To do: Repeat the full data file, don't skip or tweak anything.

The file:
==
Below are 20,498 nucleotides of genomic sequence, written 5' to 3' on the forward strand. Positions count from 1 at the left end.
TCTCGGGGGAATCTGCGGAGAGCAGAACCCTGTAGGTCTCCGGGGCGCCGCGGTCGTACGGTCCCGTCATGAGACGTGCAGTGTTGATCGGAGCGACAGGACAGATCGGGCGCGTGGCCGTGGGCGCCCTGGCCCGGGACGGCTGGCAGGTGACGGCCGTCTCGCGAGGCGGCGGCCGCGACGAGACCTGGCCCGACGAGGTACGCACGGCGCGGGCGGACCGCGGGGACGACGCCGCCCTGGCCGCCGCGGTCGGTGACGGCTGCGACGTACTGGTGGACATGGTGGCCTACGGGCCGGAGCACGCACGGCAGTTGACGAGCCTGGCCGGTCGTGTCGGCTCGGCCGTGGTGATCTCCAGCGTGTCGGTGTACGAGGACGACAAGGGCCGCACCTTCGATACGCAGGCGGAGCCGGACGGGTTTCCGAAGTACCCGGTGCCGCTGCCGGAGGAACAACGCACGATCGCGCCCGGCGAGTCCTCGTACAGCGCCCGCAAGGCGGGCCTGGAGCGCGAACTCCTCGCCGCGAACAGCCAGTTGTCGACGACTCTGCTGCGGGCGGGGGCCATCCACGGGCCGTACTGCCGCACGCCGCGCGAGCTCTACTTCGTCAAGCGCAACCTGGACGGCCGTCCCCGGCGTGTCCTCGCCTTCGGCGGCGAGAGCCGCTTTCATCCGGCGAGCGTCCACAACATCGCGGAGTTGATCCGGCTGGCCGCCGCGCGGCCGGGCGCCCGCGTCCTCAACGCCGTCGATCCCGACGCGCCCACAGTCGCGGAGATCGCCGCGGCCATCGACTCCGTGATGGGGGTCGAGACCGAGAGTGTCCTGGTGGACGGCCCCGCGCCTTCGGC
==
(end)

Below are 20,498 nucleotides of genomic sequence, written 5' to 3' on the forward strand. Positions count from 1 at the left end.
TCTCGGGGGAATCTGCGGAGAGCAGAACCCTGTAGGTCTCCGGGGCGCCGCGGTCGTACGGTCCCGTCATGAGACGTGCAGTGTTGATCGGAGCGACAGGACAGATCGGGCGCGTGGCCGTGGGCGCCCTGGCCCGGGACGGCTGGCAGGTGACGGCCGTCTCGCGAGGCGGCGGCCGCGACGAGACCTGGCCCGACGAGGTACGCACGGCGCGGGCGGACCGCGGGGACGACGCCGCCCTGGCCGCCGCGGTCGGTGACGGCTGCGACGTACTGGTGGACATGGTGGCCTACGGGCCGGAGCACGCACGGCAGTTGACGAGCCTGGCCGGTCGTGTCGGCTCGGCCGTGGTGATCTCCAGCGTGTCGGTGTACGAGGACGACAAGGGCCGCACCTTCGATACGCAGGCGGAGCCGGACGGGTTTCCGAAGTACCCGGTGCCGCTGCCGGAGGAACAACGCACGATCGCGCCCGGCGAGTCCTCGTACAGCGCCCGCAAGGCGGGCCTGGAGCGCGAACTCCTCGCCGCGAACAGCCAGTTGTCGACGACTCTGCTGCGGGCGGGGGCCATCCACGGGCCGTACTGCCGCACGCCGCGCGAGCTCTACTTCGTCAAGCGCAACCTGGACGGCCGTCCCCGGCGTGTCCTCGCCTTCGGCGGCGAGAGCCGCTTTCATCCGGCGAGCGTCCACAACATCGCGGAGTTGATCCGGCTGGCCGCCGCGCGGCCGGGCGCCCGCGTCCTCAACGCCGTCGATCCCGACGCGCCCACAGTCGCGGAGATCGCCGCGGCCATCGACTCCGTGATGGGGGTCGAGACCGAGAGTGTCCTGGTGGACGGCCCCGCGCCTTCGGC